Art & denunciation by the river... (Part III)

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Sunflowers Seeds, by Ai Weiwei (2010)
Material: porcelain (detail)
02/05/18 - One of Ai Weiwei’s installations at Proa’s exhibition is entitled "Kui Hua Zi" and is made of 15 tons of tiny porcelain hand-painted pieces, that copy sunflower seeds. According to Weiwei, they represent the difficulties and starvation of the Chinese people during the Revolution. It has variable dimensions, mainly due to the space in which it is displayed. There’s not one seed similar to another in the 100.000.000 that take part of the installation. Hundreds of artisans from the city of Jingdezhen, almost all of them women, were hired to produce them as if they were real. Through them, each one unique, the artist invites us to take a closer look to what it means “Made in China” and the enslaving work that’s been done for centuries in his country. The sunflower seed is a symbol of Communist China since Mao compared himself with the Sun and the people with sunflowers. In Beijing, Weiwei’s hometown, the seeds are sold everywhere, mainly by kids on the streets.

This landscape of seeds, that takes  up an entire room at Proa, can only be seen up close or walked around. Although porcelain is a resistant material, it is forbidden to walk over the seeds. However, from its borders we are able to appreciate the perfection of each tiny piece.

Sunflower Seeds, by Ai Weiwei (2010)
Material: porcelain / Measures: 116.5 m2 - 15 tons

In the second room you’ll find "Moon Chest", a minimalist artwork similar to the renown Chinese chests, that are made with exquisite woods. Ai Weiwei employed specialized artisans to build 81 chests in quince wood. Only 5 are in display here. On their front and back sides they have circular holes that, when these huge chests are aligned, form the phases of the moon.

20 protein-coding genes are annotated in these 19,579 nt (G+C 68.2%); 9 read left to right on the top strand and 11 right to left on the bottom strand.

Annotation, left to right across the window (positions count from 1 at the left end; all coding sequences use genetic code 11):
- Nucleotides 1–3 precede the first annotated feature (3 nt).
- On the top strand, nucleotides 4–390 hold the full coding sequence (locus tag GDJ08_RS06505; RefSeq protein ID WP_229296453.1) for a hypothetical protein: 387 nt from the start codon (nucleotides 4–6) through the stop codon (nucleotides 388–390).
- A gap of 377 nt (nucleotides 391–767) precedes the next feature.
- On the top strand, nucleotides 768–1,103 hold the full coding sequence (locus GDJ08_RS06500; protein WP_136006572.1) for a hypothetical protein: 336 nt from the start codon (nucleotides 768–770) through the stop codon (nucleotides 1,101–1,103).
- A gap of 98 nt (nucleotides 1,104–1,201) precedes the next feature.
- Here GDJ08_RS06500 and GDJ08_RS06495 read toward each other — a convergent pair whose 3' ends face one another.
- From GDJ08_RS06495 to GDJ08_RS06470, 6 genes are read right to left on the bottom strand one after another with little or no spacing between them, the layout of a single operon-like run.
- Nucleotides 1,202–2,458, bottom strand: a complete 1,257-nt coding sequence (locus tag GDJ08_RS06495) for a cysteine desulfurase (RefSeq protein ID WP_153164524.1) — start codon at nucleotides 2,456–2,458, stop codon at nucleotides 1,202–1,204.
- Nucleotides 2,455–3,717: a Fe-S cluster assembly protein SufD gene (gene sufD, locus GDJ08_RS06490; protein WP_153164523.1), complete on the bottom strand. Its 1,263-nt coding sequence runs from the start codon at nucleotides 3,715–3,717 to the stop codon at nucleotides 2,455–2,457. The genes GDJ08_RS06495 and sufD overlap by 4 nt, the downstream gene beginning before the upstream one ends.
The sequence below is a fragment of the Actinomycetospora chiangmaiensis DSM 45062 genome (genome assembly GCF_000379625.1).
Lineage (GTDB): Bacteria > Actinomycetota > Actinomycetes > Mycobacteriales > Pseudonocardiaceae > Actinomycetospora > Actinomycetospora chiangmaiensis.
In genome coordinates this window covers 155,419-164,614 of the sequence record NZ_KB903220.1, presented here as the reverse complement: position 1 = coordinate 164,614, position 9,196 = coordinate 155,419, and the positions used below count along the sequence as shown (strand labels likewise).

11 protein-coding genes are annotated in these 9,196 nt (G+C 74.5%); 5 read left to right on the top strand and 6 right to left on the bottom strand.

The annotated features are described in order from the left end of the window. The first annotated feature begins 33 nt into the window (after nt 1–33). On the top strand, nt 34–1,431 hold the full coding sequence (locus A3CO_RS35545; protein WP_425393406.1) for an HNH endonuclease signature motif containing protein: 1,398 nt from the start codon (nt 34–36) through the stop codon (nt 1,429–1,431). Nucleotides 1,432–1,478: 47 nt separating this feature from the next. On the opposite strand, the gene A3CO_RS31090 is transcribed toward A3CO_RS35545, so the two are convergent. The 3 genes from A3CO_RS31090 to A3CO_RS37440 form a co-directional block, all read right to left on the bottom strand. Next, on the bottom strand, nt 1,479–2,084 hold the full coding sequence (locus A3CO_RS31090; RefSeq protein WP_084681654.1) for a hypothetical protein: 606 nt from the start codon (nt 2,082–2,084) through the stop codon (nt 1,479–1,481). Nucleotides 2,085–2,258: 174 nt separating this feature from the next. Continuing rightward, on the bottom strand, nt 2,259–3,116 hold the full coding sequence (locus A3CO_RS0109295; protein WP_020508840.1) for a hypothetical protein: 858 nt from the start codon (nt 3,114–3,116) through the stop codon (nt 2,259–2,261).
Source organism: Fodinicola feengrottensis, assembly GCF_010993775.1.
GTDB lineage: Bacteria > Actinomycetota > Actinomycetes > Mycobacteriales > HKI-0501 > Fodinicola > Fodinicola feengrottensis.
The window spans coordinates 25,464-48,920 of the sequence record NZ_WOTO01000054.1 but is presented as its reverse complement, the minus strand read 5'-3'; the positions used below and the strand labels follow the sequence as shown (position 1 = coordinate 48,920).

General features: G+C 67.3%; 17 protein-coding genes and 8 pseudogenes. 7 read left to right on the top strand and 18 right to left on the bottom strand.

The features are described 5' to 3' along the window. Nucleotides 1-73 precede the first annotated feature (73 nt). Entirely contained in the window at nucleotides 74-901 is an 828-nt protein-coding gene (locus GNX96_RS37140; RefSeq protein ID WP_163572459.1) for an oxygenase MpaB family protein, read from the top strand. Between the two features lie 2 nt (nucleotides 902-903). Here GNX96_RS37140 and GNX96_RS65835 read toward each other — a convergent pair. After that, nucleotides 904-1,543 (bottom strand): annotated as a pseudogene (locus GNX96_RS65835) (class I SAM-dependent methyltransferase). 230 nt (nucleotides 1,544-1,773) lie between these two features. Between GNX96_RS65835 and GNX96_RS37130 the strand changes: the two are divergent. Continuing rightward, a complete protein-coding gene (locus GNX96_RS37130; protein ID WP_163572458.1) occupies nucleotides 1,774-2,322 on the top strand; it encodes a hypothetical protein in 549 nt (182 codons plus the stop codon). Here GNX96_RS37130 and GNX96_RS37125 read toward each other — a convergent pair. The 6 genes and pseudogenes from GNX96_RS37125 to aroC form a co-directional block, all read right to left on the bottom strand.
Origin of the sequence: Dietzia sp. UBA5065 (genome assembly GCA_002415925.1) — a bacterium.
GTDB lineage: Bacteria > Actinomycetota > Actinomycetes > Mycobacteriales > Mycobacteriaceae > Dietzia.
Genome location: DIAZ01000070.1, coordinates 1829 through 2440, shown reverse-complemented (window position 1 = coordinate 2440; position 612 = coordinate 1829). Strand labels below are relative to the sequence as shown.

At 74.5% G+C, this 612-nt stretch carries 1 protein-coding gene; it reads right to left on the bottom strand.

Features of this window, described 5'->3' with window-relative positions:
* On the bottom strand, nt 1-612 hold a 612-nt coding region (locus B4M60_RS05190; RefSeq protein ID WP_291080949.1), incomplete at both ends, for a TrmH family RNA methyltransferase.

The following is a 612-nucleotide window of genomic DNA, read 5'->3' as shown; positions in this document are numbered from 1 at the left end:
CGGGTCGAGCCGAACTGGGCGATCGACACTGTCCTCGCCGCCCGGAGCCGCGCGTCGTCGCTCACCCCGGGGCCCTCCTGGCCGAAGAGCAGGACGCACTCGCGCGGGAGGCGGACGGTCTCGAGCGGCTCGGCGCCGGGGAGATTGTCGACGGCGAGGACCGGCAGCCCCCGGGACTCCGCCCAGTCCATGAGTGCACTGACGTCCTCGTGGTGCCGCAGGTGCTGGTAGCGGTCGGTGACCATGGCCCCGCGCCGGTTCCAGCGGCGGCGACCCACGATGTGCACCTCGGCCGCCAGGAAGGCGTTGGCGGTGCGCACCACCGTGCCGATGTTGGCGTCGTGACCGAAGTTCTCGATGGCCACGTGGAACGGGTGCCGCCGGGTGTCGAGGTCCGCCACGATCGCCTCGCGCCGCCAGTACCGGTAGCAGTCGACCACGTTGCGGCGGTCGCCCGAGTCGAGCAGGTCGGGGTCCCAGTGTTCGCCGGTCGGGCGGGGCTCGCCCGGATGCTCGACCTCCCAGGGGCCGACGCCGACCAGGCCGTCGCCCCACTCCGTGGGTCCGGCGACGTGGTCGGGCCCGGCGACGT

Moon Chest, by Ai Weiwei (2008)

Material: Huang Hua Li wood / Measures: 320 x 160 x 80 cm each one

Finally, a representation in lego bricks of a 1995 performance  in which Weiwei dropped a Han dynasty urn to the floor, documenting the process of destruction of this symbol of China’s culture. This one is also a triptych but different to the previous action (made with photos), because it also denotes the massive production of toy pieces.
As for the previous "Dropping a Han Dynasty Urn", Ai Weiwei looked to cause controversy when, outside his mother’s house in Beijing, he dropped a 200-years-old urn to the floor. Not only was the object valuable in itself (the artist paid a considerable sum for it), but the Han dynasty was a defining symbol in Chinese culture.
“General Mao used to say that only a new world can be built if we destroy the old one,” Weiwei explained after his performance, in reference to the political measures taken by the Communist government. 

Dropping a Han Dynasty Urn, by Ai Weiwei (2016) 
Material: lego bricks / Measures: 240 x 200 x 3 cm c/u (detail)

With these actions, with which he expresses his message agains t hypocrisy, Ai Weiwei shaped his career. Plus, he was also interested in spreading concepts as mass production, specially artisanal one, in an economy based in minimum labour wages. The artworks are merely a very intelligent excuse to address these very sensitive political issues.
At Proa’ exhibition, all the stages of Weiwei’s carreer are presented: those related to China’s history and more recent concerns, such as the situation of the refugees, transforming this aesthetic experience into a call of awareness to all the world.

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Liliana Wrobel


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Carla Mitrani

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